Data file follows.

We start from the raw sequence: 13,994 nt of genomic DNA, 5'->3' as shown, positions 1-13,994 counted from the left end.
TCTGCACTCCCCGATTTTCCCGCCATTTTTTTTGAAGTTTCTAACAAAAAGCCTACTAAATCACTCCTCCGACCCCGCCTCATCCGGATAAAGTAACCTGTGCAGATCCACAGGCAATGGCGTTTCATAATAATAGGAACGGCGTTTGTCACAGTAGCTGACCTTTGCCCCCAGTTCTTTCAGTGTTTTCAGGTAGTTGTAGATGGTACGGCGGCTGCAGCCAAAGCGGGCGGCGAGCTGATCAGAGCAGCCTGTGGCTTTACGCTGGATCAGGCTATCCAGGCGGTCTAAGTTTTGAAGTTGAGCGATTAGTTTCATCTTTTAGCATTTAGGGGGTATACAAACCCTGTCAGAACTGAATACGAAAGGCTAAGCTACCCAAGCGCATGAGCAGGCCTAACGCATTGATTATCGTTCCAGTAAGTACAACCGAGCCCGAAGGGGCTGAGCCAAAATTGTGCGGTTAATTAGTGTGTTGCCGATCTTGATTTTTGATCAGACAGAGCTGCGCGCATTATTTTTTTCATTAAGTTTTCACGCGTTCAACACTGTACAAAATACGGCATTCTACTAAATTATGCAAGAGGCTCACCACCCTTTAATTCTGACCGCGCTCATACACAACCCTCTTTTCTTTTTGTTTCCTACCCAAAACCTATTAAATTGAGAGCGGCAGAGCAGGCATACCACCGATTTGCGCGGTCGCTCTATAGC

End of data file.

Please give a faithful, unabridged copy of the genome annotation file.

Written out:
We start from the raw sequence: 13,994 nt of genomic DNA, 5'->3' as shown, positions 1-13,994 counted from the left end.
TCTGCACTCCCCGATTTTCCCGCCATTTTTTTTGAAGTTTCTAACAAAAAGCCTACTAAATCACTCCTCCGACCCCGCCTCATCCGGATAAAGTAACCTGTGCAGATCCACAGGCAATGGCGTTTCATAATAATAGGAACGGCGTTTGTCACAGTAGCTGACCTTTGCCCCCAGTTCTTTCAGTGTTTTCAGGTAGTTGTAGATGGTACGGCGGCTGCAGCCAAAGCGGGCGGCGAGCTGATCAGAGCAGCCTGTGGCTTTACGCTGGATCAGGCTATCCAGGCGGTCTAAGTTTTGAAGTTGAGCGATTAGTTTCATCTTTTAGCATTTAGGGGGTATACAAACCCTGTCAGAACTGAATACGAAAGGCTAAGCTACCCAAGCGCATGAGCAGGCCTAACGCATTGATTATCGTTCCAGTAAGTACAACCGAGCCCGAAGGGGCTGAGCCAAAATTGTGCGGTTAATTAGTGTGTTGCCGATCTTGATTTTTGATCAGACAGAGCTGCGCGCATTATTTTTTTCATTAAGTTTTCACGCGTTCAACACTGTACAAAATACGGCATTCTACTAAATTATGCAAGAGGCTCACCACCCTTTAATTCTGACCGCGCTCATACACAACCCTCTTTTCTTTTTGTTTCCTACCCAAAACCTATTAAATTGAGAGCGGCAGAGCAGGCATACCACCGATTTGCGCGGTCGCTCTATAGC